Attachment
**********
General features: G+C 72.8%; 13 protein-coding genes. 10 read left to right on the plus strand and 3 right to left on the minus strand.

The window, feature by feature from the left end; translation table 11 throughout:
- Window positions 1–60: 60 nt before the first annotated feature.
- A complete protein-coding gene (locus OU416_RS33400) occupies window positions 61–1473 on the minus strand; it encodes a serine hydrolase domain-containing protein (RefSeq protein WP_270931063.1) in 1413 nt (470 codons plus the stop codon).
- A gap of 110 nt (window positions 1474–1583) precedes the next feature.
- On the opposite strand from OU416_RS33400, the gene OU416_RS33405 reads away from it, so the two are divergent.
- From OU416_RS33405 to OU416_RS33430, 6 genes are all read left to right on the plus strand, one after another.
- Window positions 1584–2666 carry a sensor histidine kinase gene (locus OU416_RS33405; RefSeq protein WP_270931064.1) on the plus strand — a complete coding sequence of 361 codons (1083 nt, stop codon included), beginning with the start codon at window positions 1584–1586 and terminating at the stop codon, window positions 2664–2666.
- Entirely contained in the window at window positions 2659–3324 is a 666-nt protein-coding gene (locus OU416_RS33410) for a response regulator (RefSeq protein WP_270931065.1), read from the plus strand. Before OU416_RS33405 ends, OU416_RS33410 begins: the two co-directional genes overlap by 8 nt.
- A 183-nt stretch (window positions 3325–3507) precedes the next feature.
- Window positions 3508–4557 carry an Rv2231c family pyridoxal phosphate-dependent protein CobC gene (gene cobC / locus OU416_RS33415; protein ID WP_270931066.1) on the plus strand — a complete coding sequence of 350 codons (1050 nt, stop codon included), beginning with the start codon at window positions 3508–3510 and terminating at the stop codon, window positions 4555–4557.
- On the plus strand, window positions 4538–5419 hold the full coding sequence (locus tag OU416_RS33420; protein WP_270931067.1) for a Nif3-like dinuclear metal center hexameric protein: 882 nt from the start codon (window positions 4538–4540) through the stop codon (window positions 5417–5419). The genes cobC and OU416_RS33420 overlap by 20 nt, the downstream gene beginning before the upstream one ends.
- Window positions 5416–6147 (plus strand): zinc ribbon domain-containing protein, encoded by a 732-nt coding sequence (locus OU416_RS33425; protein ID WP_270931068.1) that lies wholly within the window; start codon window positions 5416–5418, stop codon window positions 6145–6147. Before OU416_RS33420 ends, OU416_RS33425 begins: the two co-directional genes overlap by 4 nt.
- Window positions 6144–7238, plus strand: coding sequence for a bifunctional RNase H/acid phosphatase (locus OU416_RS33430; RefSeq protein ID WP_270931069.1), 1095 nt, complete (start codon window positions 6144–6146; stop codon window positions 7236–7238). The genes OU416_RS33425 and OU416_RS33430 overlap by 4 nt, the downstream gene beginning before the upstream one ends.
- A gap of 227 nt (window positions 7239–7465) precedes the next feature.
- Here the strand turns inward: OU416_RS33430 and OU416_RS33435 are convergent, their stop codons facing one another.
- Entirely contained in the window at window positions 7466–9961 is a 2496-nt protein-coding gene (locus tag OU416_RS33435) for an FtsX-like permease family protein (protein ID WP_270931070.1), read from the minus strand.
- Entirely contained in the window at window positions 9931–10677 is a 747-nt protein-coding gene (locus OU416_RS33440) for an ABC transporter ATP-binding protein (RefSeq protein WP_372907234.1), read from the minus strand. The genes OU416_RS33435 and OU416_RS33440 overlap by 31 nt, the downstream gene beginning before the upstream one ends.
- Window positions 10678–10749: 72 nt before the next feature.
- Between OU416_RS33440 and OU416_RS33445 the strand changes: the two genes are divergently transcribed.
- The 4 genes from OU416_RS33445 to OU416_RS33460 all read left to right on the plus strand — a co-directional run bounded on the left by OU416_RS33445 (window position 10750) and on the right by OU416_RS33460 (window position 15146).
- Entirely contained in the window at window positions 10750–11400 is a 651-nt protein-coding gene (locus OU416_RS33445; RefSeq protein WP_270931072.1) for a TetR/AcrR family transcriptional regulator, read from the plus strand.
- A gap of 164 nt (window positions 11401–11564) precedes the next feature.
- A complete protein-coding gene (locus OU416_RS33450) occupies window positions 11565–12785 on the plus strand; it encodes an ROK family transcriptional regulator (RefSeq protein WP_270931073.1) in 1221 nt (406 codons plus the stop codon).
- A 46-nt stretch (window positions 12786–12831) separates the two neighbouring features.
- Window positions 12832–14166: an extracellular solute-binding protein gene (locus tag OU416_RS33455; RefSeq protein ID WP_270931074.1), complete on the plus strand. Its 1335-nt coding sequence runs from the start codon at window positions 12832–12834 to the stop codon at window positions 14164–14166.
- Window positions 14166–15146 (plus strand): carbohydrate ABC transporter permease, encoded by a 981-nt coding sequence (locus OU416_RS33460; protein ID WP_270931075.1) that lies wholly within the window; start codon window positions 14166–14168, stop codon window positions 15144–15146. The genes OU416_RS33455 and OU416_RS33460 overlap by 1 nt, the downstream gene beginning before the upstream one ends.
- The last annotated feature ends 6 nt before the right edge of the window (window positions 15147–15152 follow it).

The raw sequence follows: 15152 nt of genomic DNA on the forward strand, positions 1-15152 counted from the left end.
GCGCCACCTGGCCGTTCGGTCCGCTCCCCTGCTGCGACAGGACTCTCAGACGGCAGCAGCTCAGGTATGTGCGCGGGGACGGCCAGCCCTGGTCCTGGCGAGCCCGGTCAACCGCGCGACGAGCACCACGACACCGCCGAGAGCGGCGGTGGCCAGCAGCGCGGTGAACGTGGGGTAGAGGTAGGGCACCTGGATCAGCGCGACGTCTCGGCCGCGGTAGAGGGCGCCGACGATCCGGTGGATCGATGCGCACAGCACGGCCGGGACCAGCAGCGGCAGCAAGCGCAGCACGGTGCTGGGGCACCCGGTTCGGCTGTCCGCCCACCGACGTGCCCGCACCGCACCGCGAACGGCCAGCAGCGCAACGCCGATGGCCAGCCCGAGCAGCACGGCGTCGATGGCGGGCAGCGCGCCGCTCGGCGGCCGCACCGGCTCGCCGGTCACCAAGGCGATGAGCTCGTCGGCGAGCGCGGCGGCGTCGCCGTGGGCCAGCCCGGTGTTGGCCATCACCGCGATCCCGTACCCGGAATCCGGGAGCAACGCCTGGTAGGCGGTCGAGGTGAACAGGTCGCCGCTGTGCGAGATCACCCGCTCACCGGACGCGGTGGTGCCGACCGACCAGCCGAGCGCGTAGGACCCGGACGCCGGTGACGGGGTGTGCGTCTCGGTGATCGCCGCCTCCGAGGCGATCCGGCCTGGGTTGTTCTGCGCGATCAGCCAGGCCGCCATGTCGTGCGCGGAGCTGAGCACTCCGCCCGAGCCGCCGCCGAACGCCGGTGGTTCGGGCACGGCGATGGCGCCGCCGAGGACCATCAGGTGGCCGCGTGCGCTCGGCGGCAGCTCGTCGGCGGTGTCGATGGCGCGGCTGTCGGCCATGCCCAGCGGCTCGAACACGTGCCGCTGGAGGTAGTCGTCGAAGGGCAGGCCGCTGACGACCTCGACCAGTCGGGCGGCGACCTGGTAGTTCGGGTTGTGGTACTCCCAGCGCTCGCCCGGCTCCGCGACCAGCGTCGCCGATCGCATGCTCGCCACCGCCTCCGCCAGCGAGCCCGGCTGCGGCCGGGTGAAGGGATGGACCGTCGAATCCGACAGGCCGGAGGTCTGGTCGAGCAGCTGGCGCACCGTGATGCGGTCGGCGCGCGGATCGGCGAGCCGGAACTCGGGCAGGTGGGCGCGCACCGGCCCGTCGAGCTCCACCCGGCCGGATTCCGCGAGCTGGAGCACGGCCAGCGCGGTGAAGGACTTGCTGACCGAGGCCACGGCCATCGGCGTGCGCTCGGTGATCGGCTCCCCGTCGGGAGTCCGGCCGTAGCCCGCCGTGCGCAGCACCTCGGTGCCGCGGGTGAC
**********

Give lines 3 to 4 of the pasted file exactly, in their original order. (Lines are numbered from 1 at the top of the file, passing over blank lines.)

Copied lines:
- Window positions 1–60: 60 nt before the first annotated feature.
- A complete protein-coding gene (locus OU416_RS33400) occupies window positions 61–1473 on the minus strand; it encodes a serine hydrolase domain-containing protein (RefSeq protein WP_270931063.1) in 1413 nt (470 codons plus the stop codon).